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The New York Times’ conservative columnists certainly know how to get my blood boiling. David Brooks, among other things, apparently thinks the key to a hedge fund salary is good people skills – not a few lessons from Steve Hsu.
And Tyler Cowen apparently thinks the Chinese RMB is not undervalued. And that it wouldn’t matter much if it was, since the value of the RMB has no impact on trade.
I dealt with both arguments in my testimony. Neither, in my view, stands serious scrutiny.
Does the value of the RMB have an impact on the pace of Chinese export growth?
The best data says yes.
Goldman found that a 1% appreciation of the RMB would slow Chinese export growth by about 1.5%, if not more (a 1% depreciation would raise Chinese export growth by the same amount). I can put Dr. Cowen in touch with the Goldman folks if he wants to see their methodology.
Jaime Marquez and John Schindler of the Federal Reserve Board found that the value of the RMB has an impact on the global market share of China’s exports. The fact that China imports to export, in turn, explains why moves in the RMB have little impact on Chinese imports.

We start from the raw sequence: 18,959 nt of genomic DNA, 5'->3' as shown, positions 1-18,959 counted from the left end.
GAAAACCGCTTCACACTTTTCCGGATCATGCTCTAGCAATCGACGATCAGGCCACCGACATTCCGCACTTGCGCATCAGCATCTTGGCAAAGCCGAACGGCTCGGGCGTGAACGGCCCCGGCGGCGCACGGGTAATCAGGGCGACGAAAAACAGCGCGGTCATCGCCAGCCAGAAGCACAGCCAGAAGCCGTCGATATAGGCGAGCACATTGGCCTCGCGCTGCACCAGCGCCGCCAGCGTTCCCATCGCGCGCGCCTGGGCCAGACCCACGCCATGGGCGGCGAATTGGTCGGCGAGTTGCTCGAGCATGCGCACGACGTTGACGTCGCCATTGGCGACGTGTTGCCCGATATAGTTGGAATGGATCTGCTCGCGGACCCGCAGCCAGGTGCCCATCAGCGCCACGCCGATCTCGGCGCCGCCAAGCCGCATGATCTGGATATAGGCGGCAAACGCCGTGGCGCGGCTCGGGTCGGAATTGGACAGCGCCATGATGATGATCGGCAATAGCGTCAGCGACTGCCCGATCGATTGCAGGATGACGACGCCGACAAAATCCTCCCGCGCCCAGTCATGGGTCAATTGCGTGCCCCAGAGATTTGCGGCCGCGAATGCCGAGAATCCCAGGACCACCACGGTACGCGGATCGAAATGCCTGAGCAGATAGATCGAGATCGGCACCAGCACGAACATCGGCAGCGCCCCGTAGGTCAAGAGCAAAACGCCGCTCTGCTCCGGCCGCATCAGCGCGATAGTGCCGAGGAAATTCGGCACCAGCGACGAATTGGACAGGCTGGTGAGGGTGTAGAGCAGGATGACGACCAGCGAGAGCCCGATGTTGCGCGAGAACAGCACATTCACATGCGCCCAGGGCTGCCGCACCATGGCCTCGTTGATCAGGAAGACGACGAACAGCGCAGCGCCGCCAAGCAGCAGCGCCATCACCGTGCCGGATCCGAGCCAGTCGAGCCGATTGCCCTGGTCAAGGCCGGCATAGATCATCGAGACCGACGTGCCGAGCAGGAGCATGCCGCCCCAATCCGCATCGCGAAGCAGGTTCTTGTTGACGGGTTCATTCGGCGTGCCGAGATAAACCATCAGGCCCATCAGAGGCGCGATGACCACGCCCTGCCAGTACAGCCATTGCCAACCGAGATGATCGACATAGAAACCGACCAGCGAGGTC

Jeffrey Frankel, Menzie Chinn, Yin-Wong Cheung and Eiji Fujii and Binky Chadha of Deutsche Bank have all looked at the relationship between China’s nominal exchange rate and its purchasing power exchange rate. One might expect, given China’s state of development, for that ratio to be something like 2:1. But it is more like 4:1. Prices in China are extremely low – in dollar terms -- relative to what one would expect in countries at a similar state of development.
Finally, we have a natural experiment. The RMB has been stable against the dollar. The dollar hasn’t been stable against the euro. The RMB rose against the euro from 1999 to early 2002, and then fell. There are lots of graphs in my testimony.
Guest what, Chinese exports to Europe took off AFTER the RMB fell against the euro. Chinese exports to Europe have been growing faster than Chinese exports to the US for the past several years. Care to guess why?
Would the US import less from China is the RMB rose in value?
In the short-run, no. The US would just pay more for Chinese goods. Dr. Cowen has that part right.
But China doesn’t plan to remain just an electronics assembler and textile exporter either. Right now, there are strong incentives for auto parts manufacturing and electronic components production to migrate to China. I have no problem with China moving up the value-added chain. But that usually goes along with a real appreciation (see Korea, Japan). That real appreciation brings the fast growing country’s price structure in line with global levels, and creates incentives for low-end manufacturing to move out. China right now is competitive with Bangladesh and Africa in low-end textiles even as it is gearing up to compete in the global auto market …